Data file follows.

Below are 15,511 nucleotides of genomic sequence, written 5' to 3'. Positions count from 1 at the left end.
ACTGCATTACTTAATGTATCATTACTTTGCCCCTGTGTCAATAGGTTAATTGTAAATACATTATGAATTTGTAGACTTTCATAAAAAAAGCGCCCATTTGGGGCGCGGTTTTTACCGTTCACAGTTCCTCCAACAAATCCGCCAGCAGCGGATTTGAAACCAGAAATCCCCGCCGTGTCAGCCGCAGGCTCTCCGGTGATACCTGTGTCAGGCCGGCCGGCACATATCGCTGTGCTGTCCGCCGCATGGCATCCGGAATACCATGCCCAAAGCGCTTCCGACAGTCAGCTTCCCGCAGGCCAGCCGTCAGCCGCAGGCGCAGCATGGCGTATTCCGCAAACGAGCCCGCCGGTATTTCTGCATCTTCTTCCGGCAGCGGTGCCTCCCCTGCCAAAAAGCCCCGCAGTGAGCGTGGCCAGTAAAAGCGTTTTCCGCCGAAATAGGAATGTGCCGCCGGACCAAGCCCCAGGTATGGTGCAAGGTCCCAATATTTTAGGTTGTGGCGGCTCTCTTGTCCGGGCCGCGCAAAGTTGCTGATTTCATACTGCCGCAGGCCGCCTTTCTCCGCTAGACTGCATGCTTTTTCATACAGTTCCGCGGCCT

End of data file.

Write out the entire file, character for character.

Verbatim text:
Below are 15,511 nucleotides of genomic sequence, written 5' to 3'. Positions count from 1 at the left end.
ACTGCATTACTTAATGTATCATTACTTTGCCCCTGTGTCAATAGGTTAATTGTAAATACATTATGAATTTGTAGACTTTCATAAAAAAAGCGCCCATTTGGGGCGCGGTTTTTACCGTTCACAGTTCCTCCAACAAATCCGCCAGCAGCGGATTTGAAACCAGAAATCCCCGCCGTGTCAGCCGCAGGCTCTCCGGTGATACCTGTGTCAGGCCGGCCGGCACATATCGCTGTGCTGTCCGCCGCATGGCATCCGGAATACCATGCCCAAAGCGCTTCCGACAGTCAGCTTCCCGCAGGCCAGCCGTCAGCCGCAGGCGCAGCATGGCGTATTCCGCAAACGAGCCCGCCGGTATTTCTGCATCTTCTTCCGGCAGCGGTGCCTCCCCTGCCAAAAAGCCCCGCAGTGAGCGTGGCCAGTAAAAGCGTTTTCCGCCGAAATAGGAATGTGCCGCCGGACCAAGCCCCAGGTATGGTGCAAGGTCCCAATATTTTAGGTTGTGGCGGCTCTCTTGTCCGGGCCGCGCAAAGTTGCTGATTTCATACTGCCGCAGGCCGCCTTTCTCCGCTAGACTGCATGCTTTTTCATACAGTTCCGCGGCCT